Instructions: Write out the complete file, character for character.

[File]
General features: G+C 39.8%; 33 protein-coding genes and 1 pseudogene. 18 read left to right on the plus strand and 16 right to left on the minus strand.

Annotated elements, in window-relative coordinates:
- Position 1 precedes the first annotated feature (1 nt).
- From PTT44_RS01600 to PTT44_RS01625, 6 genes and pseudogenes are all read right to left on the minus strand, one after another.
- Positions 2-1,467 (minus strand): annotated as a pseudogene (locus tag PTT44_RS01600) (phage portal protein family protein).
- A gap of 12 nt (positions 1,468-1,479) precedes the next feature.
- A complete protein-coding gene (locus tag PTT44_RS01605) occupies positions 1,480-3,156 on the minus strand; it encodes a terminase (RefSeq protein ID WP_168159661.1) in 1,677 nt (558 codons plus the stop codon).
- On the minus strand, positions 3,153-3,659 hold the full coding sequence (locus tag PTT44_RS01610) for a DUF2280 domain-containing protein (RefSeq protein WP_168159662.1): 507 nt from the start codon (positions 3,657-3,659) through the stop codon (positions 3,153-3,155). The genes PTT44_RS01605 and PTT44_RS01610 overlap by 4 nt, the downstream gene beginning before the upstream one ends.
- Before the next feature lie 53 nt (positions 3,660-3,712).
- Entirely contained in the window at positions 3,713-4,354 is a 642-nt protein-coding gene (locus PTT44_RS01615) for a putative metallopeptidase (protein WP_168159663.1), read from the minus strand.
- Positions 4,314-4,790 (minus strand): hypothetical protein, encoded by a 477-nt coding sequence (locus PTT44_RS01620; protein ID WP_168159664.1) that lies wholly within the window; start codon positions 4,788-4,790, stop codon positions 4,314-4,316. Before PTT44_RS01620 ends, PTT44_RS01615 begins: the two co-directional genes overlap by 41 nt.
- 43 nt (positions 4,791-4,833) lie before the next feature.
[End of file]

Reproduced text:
General features: G+C 39.8%; 33 protein-coding genes and 1 pseudogene. 18 read left to right on the plus strand and 16 right to left on the minus strand.

Annotated elements, in window-relative coordinates:
- Position 1 precedes the first annotated feature (1 nt).
- From PTT44_RS01600 to PTT44_RS01625, 6 genes and pseudogenes are all read right to left on the minus strand, one after another.
- Positions 2-1,467 (minus strand): annotated as a pseudogene (locus tag PTT44_RS01600) (phage portal protein family protein).
- A gap of 12 nt (positions 1,468-1,479) precedes the next feature.
- A complete protein-coding gene (locus tag PTT44_RS01605) occupies positions 1,480-3,156 on the minus strand; it encodes a terminase (RefSeq protein ID WP_168159661.1) in 1,677 nt (558 codons plus the stop codon).
- On the minus strand, positions 3,153-3,659 hold the full coding sequence (locus tag PTT44_RS01610) for a DUF2280 domain-containing protein (RefSeq protein WP_168159662.1): 507 nt from the start codon (positions 3,657-3,659) through the stop codon (positions 3,153-3,155). The genes PTT44_RS01605 and PTT44_RS01610 overlap by 4 nt, the downstream gene beginning before the upstream one ends.
- Before the next feature lie 53 nt (positions 3,660-3,712).
- Entirely contained in the window at positions 3,713-4,354 is a 642-nt protein-coding gene (locus PTT44_RS01615) for a putative metallopeptidase (protein WP_168159663.1), read from the minus strand.
- Positions 4,314-4,790 (minus strand): hypothetical protein, encoded by a 477-nt coding sequence (locus PTT44_RS01620; protein ID WP_168159664.1) that lies wholly within the window; start codon positions 4,788-4,790, stop codon positions 4,314-4,316. Before PTT44_RS01620 ends, PTT44_RS01615 begins: the two co-directional genes overlap by 41 nt.
- 43 nt (positions 4,791-4,833) lie before the next feature.